Two randomised, replicated and controlled studies in 1999 (Melvin et al. 2001) found that seabird bycatch rates were significantly lower on weighted longlines, than on controls (0.052 and 0.234 birds/1,000 hooks for weighted lines vs. 0.218 and 0.371 birds/1,000 hooks for controls; totals of 156 and 121 line sets). However, results in one fishery (for Pacific cod Gadus macrocephalus and walleye pollock Theragra chalcogramma fishery, southeast of the Pribilof Islands, USA) were due purely to reductions in northern fulmars Fulmarus glacialis caught, with shearwater Puffinus spp. bycatch remaining constant. In the second fishery (for Pacific halibut Hippoglossus stenolepis and sablefish Anoplopoma fimbria in the Gulf of Alaska and Aleutian Islands, USA), removing the single line set with the highest bycatch (of 27 birds) made the reduction in bycatch non-significant. A further trial in 2000 found no birds were caught on weighted or unweighted lines set under a streamer line (see ‘Use streamer lines to reduce seabird bycatch on longlines’. Weighted lines had 4.5 kg weights every 90 m. This study is also discussed in ‘Use a line shooter to reduce seabird bycatch’, ‘Set longlines at night to reduce seabird bycatch’ and ‘Set lines underwater to reduce seabird bycatch’.

 

Set longlines at night to reduce seabird bycatch Bird Conservation

A replicated and controlled study (Melvin et al. 2001) in the North Pacific in late summer 1999 and 2000, found that lines set at night or during sunrise had higher rates of seabird bycatch (0.13 and 0.07 birds/1,000 hooks respectively) than those set during the day or at sunset (0.02 and 0.01 birds/1,000 hooks respectively). Differences were due to bycatch rates of northern fulmars Fulmarus glacialis (the most numerous species caught and the only species caught at night). Shearwaters Puffinus spp. constituted 67% of species caught during the day, but were never caught during the night. A total of 490 line sets were studied from the Pacific cod Gadus macrocephalus and walleye pollock Theragra chalcogramma fishery southeast of the Pribilof Islands, USA. This study is also discussed in ‘Weight baits or lines to reduce longline bycatch of seabirds’, ‘Use streamer lines to reduce seabird bycatch on longlines‘, ‘Use a line shooter to reduce seabird bycatch’ and ‘Set lines underwater to reduce seabird bycatch’.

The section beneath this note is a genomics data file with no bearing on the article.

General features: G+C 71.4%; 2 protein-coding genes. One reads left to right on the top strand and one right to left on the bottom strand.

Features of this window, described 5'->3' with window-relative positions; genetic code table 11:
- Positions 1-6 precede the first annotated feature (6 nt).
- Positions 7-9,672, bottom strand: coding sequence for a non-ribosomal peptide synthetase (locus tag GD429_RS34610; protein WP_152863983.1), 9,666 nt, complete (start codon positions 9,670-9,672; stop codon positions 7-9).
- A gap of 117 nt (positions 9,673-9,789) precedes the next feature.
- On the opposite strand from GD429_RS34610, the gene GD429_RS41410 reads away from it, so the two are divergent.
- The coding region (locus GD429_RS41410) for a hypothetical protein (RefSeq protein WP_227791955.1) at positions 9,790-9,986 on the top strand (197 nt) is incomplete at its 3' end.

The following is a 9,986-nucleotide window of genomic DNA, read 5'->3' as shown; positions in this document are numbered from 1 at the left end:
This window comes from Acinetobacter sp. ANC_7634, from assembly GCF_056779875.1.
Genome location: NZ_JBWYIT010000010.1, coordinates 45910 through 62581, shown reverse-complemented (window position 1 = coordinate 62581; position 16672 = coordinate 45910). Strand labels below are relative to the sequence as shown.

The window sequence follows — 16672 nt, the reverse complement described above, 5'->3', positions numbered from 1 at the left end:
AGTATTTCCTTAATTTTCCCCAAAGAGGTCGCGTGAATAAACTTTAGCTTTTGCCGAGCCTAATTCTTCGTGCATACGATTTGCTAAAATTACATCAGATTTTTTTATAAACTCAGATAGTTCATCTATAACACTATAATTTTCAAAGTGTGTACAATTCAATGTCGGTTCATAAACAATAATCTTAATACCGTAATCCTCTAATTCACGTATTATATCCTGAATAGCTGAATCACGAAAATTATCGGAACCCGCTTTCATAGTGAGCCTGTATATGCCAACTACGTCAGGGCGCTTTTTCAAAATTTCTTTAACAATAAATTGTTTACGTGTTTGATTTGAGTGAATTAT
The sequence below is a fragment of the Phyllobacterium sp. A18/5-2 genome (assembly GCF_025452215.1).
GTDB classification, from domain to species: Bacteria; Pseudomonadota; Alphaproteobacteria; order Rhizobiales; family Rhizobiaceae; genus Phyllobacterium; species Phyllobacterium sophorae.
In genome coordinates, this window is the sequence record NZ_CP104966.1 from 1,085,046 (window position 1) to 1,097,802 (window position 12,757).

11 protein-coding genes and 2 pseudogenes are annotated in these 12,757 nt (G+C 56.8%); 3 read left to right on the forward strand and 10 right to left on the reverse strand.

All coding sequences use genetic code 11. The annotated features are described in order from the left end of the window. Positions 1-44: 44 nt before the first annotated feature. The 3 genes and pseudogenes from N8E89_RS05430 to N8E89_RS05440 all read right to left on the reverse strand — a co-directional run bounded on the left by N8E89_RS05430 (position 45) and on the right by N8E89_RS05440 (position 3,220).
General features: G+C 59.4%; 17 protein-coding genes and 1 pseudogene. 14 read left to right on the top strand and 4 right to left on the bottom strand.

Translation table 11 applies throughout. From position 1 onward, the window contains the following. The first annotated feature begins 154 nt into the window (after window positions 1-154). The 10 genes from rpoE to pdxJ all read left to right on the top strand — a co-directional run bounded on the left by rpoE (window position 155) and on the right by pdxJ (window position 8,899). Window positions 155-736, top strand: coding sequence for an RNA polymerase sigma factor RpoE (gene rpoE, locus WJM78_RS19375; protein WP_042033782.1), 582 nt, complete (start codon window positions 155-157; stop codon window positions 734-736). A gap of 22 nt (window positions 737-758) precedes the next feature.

Use streamer lines to reduce seabird bycatch on longlines Bird Conservation

Two randomised, replicated and controlled trials in 1999 and 2000 (Melvin et al. 2001) found that seabird bycatch was 88-100% lower on longlines set with paired streamer lines, compared to controls (0.00-0.04 birds/1,000 hooks with paired streamers vs. 0.22-0.37 birds/1,000 hooks for controls). Similarly, bycatch was lower with single streamers in the Pacific halibut Hippoglossus stenolepis and sablefish Anoplopoma fimbria fishery in the Gulf of Alaska and the Aleutian Islands, USA (0.01 birds/1,000 hooks), although reduction for paired streamers were higher (50% and 80% reductions in Laysan albatross Phoebastria immutabilis and northern fulmar Fulmarus glacialis bycatch, respectively). However, in the Pacific cod Gadus macrocephalus and walleye pollock Theragra chalcogramma fishery southeast of the Pribilof Islands, USA, lines set with single streamers caught as many birds as controls. This was due to similar numbers of shearwaters Puffinus spp. caught on lines with single streamers; no northern fulmars Fulmarus glacialis were caught on lines set with streamers. Streamer lines were 90 m of 21 mm blue polyester, with streamers of 6.4 mm orange tubing attached at 5 metre intervals for the first 50 m. This study is also discussed in ‘Weight baits or lines to reduce longline bycatch of seabirds’, ‘Set longlines at night to reduce seabird bycatch‘, ‘Use a line shooter to reduce seabird bycatch’ and ‘Set lines underwater to reduce seabird bycatch’.